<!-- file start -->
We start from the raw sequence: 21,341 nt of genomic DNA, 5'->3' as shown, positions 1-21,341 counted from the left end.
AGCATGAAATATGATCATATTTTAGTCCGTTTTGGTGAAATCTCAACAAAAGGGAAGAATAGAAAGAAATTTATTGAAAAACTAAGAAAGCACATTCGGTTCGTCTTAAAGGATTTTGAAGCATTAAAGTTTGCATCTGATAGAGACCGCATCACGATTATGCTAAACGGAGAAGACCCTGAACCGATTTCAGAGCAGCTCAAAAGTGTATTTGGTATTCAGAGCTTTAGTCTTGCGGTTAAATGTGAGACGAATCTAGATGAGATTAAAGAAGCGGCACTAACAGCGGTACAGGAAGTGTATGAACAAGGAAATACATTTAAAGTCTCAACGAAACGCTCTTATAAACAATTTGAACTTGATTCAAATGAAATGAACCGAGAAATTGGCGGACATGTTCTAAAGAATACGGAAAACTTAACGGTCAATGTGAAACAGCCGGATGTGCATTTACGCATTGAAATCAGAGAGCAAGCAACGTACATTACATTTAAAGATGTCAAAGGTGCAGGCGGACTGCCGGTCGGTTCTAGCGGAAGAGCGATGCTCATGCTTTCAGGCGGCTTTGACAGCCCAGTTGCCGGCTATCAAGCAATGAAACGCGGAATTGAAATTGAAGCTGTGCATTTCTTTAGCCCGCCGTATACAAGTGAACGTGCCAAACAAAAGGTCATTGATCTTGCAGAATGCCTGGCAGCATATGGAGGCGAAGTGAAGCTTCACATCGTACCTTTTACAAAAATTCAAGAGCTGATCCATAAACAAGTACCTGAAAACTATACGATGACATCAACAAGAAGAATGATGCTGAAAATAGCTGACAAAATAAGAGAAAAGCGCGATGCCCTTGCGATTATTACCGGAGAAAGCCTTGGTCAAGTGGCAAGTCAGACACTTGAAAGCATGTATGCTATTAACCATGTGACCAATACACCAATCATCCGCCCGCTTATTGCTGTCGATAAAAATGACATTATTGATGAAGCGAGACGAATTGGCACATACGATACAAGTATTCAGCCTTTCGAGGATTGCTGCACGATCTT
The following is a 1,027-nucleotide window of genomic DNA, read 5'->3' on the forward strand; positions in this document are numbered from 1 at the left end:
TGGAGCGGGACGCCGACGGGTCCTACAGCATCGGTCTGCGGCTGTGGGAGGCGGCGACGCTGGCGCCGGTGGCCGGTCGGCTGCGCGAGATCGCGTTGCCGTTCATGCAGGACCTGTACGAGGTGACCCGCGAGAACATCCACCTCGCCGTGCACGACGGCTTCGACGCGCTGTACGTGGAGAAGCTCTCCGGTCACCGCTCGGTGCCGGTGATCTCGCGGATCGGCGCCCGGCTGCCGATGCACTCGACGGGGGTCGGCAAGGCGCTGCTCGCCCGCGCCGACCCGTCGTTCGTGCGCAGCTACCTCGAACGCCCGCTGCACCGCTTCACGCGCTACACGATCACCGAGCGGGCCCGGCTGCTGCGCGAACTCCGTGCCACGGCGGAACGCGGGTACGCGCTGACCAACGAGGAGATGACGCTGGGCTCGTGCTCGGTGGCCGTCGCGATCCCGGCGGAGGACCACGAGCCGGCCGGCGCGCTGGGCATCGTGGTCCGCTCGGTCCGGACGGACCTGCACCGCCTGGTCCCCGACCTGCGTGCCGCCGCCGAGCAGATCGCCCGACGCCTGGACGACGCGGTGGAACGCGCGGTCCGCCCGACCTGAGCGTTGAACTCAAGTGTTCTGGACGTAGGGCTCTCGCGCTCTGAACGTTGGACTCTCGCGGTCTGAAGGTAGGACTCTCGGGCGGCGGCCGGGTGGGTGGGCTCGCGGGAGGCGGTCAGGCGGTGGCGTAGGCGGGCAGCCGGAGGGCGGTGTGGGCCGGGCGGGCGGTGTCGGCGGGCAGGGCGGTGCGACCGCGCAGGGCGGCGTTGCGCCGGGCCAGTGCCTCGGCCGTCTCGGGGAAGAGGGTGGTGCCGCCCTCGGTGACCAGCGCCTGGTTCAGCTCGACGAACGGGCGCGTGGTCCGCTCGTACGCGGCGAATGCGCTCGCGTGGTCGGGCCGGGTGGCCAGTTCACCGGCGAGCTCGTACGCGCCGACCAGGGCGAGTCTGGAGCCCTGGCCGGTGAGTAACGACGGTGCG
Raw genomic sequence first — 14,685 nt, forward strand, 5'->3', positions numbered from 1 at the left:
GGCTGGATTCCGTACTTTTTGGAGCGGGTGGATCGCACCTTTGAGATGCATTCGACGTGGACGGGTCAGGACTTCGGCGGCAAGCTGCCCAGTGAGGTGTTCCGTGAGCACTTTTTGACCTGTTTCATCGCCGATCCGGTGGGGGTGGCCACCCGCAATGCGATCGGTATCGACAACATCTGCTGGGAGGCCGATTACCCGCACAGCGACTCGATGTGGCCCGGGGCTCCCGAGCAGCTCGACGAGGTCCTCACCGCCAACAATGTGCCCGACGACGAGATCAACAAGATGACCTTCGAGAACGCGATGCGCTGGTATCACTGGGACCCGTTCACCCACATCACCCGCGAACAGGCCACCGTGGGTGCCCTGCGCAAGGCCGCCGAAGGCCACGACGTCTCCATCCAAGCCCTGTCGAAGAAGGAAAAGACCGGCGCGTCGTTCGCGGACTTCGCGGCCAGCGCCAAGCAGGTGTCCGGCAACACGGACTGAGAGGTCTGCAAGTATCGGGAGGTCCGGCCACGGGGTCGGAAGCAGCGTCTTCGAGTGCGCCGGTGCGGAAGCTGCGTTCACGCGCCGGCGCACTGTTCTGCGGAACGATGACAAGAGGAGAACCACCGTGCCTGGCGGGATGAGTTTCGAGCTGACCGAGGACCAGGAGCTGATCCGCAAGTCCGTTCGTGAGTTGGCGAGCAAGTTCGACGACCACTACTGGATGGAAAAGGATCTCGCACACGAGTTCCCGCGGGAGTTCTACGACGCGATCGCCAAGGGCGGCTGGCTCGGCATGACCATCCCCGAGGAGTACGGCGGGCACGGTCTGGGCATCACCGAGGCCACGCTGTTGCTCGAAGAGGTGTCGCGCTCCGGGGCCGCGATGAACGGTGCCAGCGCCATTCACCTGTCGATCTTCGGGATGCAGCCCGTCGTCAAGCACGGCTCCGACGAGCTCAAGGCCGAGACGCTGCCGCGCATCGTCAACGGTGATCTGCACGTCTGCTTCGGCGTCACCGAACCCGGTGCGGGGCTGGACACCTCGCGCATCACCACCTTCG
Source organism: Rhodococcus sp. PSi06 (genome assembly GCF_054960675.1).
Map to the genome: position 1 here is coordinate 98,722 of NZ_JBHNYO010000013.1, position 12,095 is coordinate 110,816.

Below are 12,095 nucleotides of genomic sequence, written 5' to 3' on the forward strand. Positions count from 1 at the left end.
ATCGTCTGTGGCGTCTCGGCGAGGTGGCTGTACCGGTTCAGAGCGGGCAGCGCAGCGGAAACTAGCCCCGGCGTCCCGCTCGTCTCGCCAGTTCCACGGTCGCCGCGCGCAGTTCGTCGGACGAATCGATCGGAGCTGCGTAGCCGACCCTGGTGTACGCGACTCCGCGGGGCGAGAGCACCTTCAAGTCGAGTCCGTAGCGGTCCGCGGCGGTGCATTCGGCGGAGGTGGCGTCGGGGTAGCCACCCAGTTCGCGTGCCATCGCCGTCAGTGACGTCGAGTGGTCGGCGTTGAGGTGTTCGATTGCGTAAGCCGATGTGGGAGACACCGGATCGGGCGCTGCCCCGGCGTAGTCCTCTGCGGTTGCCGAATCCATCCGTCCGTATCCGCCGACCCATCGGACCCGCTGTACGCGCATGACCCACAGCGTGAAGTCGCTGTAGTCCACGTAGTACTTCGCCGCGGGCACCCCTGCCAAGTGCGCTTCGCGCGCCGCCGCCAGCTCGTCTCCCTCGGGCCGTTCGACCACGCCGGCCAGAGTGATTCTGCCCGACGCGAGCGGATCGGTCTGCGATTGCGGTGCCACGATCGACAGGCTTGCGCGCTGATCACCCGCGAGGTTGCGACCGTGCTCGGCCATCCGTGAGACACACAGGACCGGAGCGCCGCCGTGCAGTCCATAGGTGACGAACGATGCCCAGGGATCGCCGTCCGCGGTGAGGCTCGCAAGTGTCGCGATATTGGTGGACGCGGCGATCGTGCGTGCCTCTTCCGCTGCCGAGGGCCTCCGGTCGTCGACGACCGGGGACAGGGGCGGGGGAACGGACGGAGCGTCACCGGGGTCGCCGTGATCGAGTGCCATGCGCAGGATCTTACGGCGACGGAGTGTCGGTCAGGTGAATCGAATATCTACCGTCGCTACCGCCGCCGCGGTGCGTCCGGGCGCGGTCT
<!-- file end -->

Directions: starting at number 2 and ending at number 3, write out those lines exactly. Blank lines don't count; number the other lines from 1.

AGCATGAAATATGATCATATTTTAGTCCGTTTTGGTGAAATCTCAACAAAAGGGAAGAATAGAAAGAAATTTATTGAAAAACTAAGAAAGCACATTCGGTTCGTCTTAAAGGATTTTGAAGCATTAAAGTTTGCATCTGATAGAGACCGCATCACGATTATGCTAAACGGAGAAGACCCTGAACCGATTTCAGAGCAGCTCAAAAGTGTATTTGGTATTCAGAGCTTTAGTCTTGCGGTTAAATGTGAGACGAATCTAGATGAGATTAAAGAAGCGGCACTAACAGCGGTACAGGAAGTGTATGAACAAGGAAATACATTTAAAGTCTCAACGAAACGCTCTTATAAACAATTTGAACTTGATTCAAATGAAATGAACCGAGAAATTGGCGGACATGTTCTAAAGAATACGGAAAACTTAACGGTCAATGTGAAACAGCCGGATGTGCATTTACGCATTGAAATCAGAGAGCAAGCAACGTACATTACATTTAAAGATGTCAAAGGTGCAGGCGGACTGCCGGTCGGTTCTAGCGGAAGAGCGATGCTCATGCTTTCAGGCGGCTTTGACAGCCCAGTTGCCGGCTATCAAGCAATGAAACGCGGAATTGAAATTGAAGCTGTGCATTTCTTTAGCCCGCCGTATACAAGTGAACGTGCCAAACAAAAGGTCATTGATCTTGCAGAATGCCTGGCAGCATATGGAGGCGAAGTGAAGCTTCACATCGTACCTTTTACAAAAATTCAAGAGCTGATCCATAAACAAGTACCTGAAAACTATACGATGACATCAACAAGAAGAATGATGCTGAAAATAGCTGACAAAATAAGAGAAAAGCGCGATGCCCTTGCGATTATTACCGGAGAAAGCCTTGGTCAAGTGGCAAGTCAGACACTTGAAAGCATGTATGCTATTAACCATGTGACCAATACACCAATCATCCGCCCGCTTATTGCTGTCGATAAAAATGACATTATTGATGAAGCGAGACGAATTGGCACATACGATACAAGTATTCAGCCTTTCGAGGATTGCTGCACGATCTT
The following is a 1,027-nucleotide window of genomic DNA, read 5'->3' on the forward strand; positions in this document are numbered from 1 at the left end: